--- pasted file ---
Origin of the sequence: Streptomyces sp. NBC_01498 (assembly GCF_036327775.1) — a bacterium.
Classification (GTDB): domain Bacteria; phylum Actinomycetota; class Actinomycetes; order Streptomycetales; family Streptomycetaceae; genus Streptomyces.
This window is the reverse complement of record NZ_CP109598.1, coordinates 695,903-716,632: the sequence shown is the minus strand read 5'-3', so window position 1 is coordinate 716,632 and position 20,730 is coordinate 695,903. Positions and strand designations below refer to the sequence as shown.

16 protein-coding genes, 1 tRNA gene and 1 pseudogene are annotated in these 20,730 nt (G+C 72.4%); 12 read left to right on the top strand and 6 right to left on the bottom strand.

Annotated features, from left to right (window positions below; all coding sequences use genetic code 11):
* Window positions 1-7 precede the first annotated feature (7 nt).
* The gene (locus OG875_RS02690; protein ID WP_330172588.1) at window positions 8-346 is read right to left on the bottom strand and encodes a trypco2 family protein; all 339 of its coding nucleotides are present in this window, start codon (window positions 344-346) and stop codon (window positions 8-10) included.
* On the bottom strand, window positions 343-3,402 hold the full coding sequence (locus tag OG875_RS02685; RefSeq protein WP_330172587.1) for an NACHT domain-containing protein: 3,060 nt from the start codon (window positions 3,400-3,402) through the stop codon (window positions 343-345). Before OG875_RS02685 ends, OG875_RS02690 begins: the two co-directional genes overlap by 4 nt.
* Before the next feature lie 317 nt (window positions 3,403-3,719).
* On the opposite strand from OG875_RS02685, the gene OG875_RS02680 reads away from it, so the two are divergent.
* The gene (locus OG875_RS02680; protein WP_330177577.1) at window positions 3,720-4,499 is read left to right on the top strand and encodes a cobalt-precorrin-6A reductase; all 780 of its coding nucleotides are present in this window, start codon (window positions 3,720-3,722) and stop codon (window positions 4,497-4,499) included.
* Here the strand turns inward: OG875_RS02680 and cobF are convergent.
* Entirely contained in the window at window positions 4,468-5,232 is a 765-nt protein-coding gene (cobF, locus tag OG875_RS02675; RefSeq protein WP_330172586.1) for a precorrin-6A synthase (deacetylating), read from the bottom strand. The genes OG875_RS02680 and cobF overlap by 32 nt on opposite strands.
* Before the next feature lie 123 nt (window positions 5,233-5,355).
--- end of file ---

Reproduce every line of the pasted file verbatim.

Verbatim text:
Origin of the sequence: Streptomyces sp. NBC_01498 (assembly GCF_036327775.1) — a bacterium.
Classification (GTDB): domain Bacteria; phylum Actinomycetota; class Actinomycetes; order Streptomycetales; family Streptomycetaceae; genus Streptomyces.
This window is the reverse complement of record NZ_CP109598.1, coordinates 695,903-716,632: the sequence shown is the minus strand read 5'-3', so window position 1 is coordinate 716,632 and position 20,730 is coordinate 695,903. Positions and strand designations below refer to the sequence as shown.

16 protein-coding genes, 1 tRNA gene and 1 pseudogene are annotated in these 20,730 nt (G+C 72.4%); 12 read left to right on the top strand and 6 right to left on the bottom strand.

Annotated features, from left to right (window positions below; all coding sequences use genetic code 11):
* Window positions 1-7 precede the first annotated feature (7 nt).
* The gene (locus OG875_RS02690; protein ID WP_330172588.1) at window positions 8-346 is read right to left on the bottom strand and encodes a trypco2 family protein; all 339 of its coding nucleotides are present in this window, start codon (window positions 344-346) and stop codon (window positions 8-10) included.
* On the bottom strand, window positions 343-3,402 hold the full coding sequence (locus tag OG875_RS02685; RefSeq protein WP_330172587.1) for an NACHT domain-containing protein: 3,060 nt from the start codon (window positions 3,400-3,402) through the stop codon (window positions 343-345). Before OG875_RS02685 ends, OG875_RS02690 begins: the two co-directional genes overlap by 4 nt.
* Before the next feature lie 317 nt (window positions 3,403-3,719).
* On the opposite strand from OG875_RS02685, the gene OG875_RS02680 reads away from it, so the two are divergent.
* The gene (locus OG875_RS02680; protein WP_330177577.1) at window positions 3,720-4,499 is read left to right on the top strand and encodes a cobalt-precorrin-6A reductase; all 780 of its coding nucleotides are present in this window, start codon (window positions 3,720-3,722) and stop codon (window positions 4,497-4,499) included.
* Here the strand turns inward: OG875_RS02680 and cobF are convergent.
* Entirely contained in the window at window positions 4,468-5,232 is a 765-nt protein-coding gene (cobF, locus tag OG875_RS02675; RefSeq protein WP_330172586.1) for a precorrin-6A synthase (deacetylating), read from the bottom strand. The genes OG875_RS02680 and cobF overlap by 32 nt on opposite strands.
* Before the next feature lie 123 nt (window positions 5,233-5,355).